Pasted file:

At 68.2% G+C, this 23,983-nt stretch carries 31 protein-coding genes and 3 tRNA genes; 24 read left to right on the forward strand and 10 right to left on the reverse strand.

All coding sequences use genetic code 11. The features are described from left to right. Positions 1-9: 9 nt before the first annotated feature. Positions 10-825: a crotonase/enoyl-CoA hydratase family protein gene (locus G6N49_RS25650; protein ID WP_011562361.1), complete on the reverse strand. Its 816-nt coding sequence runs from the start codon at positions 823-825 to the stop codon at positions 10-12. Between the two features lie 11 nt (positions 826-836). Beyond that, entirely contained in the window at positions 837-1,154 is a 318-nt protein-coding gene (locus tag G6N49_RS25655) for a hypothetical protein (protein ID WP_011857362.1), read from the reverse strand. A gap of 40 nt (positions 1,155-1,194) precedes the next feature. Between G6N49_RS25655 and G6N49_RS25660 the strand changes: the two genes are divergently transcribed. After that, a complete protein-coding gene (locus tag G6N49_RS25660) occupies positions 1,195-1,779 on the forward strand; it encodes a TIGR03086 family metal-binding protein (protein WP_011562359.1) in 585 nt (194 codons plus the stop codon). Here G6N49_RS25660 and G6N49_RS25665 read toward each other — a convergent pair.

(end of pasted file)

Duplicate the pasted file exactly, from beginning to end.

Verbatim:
At 68.2% G+C, this 23,983-nt stretch carries 31 protein-coding genes and 3 tRNA genes; 24 read left to right on the forward strand and 10 right to left on the reverse strand.

All coding sequences use genetic code 11. The features are described from left to right. Positions 1-9: 9 nt before the first annotated feature. Positions 10-825: a crotonase/enoyl-CoA hydratase family protein gene (locus G6N49_RS25650; protein ID WP_011562361.1), complete on the reverse strand. Its 816-nt coding sequence runs from the start codon at positions 823-825 to the stop codon at positions 10-12. Between the two features lie 11 nt (positions 826-836). Beyond that, entirely contained in the window at positions 837-1,154 is a 318-nt protein-coding gene (locus tag G6N49_RS25655) for a hypothetical protein (protein ID WP_011857362.1), read from the reverse strand. A gap of 40 nt (positions 1,155-1,194) precedes the next feature. Between G6N49_RS25655 and G6N49_RS25660 the strand changes: the two genes are divergently transcribed. After that, a complete protein-coding gene (locus tag G6N49_RS25660) occupies positions 1,195-1,779 on the forward strand; it encodes a TIGR03086 family metal-binding protein (protein WP_011562359.1) in 585 nt (194 codons plus the stop codon). Here G6N49_RS25660 and G6N49_RS25665 read toward each other — a convergent pair.